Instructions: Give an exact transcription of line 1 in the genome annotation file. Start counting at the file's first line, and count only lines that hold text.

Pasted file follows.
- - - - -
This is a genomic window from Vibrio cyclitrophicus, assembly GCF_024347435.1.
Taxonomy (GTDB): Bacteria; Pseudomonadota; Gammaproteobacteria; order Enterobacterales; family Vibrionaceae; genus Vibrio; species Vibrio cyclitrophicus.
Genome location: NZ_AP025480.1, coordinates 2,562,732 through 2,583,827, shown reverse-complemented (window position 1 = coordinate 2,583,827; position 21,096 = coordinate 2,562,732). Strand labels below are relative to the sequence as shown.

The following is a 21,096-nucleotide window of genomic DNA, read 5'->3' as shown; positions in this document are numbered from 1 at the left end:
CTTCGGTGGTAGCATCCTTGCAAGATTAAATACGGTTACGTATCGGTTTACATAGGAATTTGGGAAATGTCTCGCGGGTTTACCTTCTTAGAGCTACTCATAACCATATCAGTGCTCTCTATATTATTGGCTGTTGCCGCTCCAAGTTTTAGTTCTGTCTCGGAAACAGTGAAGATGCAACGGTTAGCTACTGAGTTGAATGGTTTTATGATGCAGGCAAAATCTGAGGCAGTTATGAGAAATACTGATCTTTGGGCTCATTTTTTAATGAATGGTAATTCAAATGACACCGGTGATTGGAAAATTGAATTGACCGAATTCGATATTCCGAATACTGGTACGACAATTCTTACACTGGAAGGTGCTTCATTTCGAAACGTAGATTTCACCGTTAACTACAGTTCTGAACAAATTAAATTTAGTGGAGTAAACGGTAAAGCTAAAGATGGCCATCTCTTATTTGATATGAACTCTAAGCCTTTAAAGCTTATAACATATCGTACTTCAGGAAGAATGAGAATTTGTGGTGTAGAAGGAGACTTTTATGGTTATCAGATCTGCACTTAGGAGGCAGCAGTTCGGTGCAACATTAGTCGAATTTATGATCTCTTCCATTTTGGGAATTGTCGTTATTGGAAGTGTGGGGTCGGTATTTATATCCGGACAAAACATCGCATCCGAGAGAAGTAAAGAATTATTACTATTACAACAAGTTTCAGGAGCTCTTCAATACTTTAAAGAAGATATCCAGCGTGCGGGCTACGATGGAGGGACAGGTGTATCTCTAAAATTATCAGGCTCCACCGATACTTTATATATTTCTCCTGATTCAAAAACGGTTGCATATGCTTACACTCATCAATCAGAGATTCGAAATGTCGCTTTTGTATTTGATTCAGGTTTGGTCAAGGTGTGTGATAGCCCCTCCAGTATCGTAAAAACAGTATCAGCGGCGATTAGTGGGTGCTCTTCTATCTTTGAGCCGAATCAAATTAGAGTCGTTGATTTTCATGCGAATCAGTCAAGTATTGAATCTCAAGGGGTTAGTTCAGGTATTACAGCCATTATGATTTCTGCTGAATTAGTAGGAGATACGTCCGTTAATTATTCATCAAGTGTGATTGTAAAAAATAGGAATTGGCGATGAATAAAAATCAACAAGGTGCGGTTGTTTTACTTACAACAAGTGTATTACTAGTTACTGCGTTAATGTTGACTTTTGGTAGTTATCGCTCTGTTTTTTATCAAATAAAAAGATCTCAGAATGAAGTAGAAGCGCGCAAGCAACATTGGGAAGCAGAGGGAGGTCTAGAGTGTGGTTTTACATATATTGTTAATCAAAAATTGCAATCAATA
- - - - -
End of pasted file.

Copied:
This is a genomic window from Vibrio cyclitrophicus, assembly GCF_024347435.1.